After all, The Lovely Bones in and of itself is a rather grim novel. There is plenty of anger, loathing, and whole ranges of subtle writing that wonderfully depicts human emotion as it regroups to move on from mourning and loss and rage. And this whole subtle web of sound and fury surrounding the unfair death of its female protagonist… is kind of sort of, okay, it is lost in the film.
In the film, scenes jump in tone quickly, and sadly by focusing on visuals we lose those inner monologues and inner moments of contemplation that make us feel for these characters, rather than witness them as they go about their days. Which makes this film incredibly unsatisfying—but hey at least it’s pretty right?
This isn’t your high-school read through of that Old English poem that involves Danes, meadhalls, and a monster or two. This is Beowulf 2007, which reads less like an epic poem and more along the lines of a cheesy fantasy thrill with all the CG nudes, spears, and decapitated bodies you need to keep you amused. Oh and some puns along the way, crude stabs at humor that definitely were not around back in 700 AD.
So far we’ve talked about films that don’t do their written word justice, that miss the emotion to be found in writing, and this adaptation definitely fits the bill. It willfully chooses to disregard the entire tone of the source material, and even added in some (gasp) ”modern” concerns and morals to make the film resonate with its audience. Which isn’t a bad thing—that’s the nature of adaptation, isn’t it, to add a spin on things, but if you walk into Beowulf expecting something along the lines of Seamus Heaney’s translation you will be sorely disappointed.
And for such an old text, I find it sad that the epic has been lost for something a little campier—definitely give the poem a read through, instead.
5. The Golden Compass
Ah, finally, we come to yet another problem about book-to-film adaptations that have hurt films just as much as a focus on visuals: controversial content. The Golden Compass is the first book of Phillip Pullman’s His Dark Materials trilogy, which is infamous for its anti-religion stance—so it’s no surprise that the movie adaptation was nipped at the heels for daring to promote such a subject. To compensate, many scenes from the book that were devoted to depicting an abusive, fictional Catholic Church gone awry, were diluted—much to the ire of fans who felt that this killed the heart of the story.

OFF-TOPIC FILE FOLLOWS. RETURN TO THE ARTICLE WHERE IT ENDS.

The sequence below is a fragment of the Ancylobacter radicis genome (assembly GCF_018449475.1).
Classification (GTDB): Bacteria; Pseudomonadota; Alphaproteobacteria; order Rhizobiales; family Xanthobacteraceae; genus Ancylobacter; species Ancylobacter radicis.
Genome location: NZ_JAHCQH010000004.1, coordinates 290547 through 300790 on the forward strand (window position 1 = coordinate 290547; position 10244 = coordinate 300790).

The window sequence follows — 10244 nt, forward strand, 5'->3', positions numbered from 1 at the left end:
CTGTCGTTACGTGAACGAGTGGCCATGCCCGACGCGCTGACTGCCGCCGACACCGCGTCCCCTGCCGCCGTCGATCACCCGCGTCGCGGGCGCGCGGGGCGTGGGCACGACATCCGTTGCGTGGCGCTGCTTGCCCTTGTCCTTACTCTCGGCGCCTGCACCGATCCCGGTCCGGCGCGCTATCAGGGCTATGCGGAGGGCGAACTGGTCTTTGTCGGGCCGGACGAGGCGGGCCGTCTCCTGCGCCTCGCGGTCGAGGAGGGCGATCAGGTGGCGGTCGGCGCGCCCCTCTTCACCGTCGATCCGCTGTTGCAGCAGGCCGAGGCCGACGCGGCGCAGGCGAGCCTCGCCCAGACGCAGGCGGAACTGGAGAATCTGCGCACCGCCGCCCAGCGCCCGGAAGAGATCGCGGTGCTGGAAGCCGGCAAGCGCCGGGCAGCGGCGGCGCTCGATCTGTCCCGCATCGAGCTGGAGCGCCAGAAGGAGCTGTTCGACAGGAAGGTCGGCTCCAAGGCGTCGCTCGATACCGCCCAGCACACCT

As someone who grew up on the books, and who was shamelessly in love with the idea of having a living representation of my soul—a daemon—trotting along beside me (It would be a wolf, for sure), I was very much excited for the film. And though I was irritated at the controversy—it takes more than that to make a “bad” adaptation.
The Golden Compass suffers from a little more than just bad press. While dazzling in its use of CGI landscapes and animal companions, the script runs awry of presenting a coherent story. Yes, The Golden Compass is pretty much all about getting from Point A to Point B, but in the process of this mad-cap adventure we lose the time to grow to care about the characters… Though, it could also be partly due to the complexity of Philip Pullman’s world.
Sure, it’s sold as a children’s book, however The Golden Compass has incredible world building and character threads that need to be explored, and consumed. Lost in film translation, maybe, but mostly the film suffers from trying to run laps to get to “the end” of the book, instead of with the kind of written care to let us fall in love with a work.
And that’s all there is for tonight’s long-awaited bit of Food for Thought! Tune in next week for more commentary on other things that may, or may not, need this level of in-depth examination! Oh, and be sure to read plenty of books if you can, they may surprise you.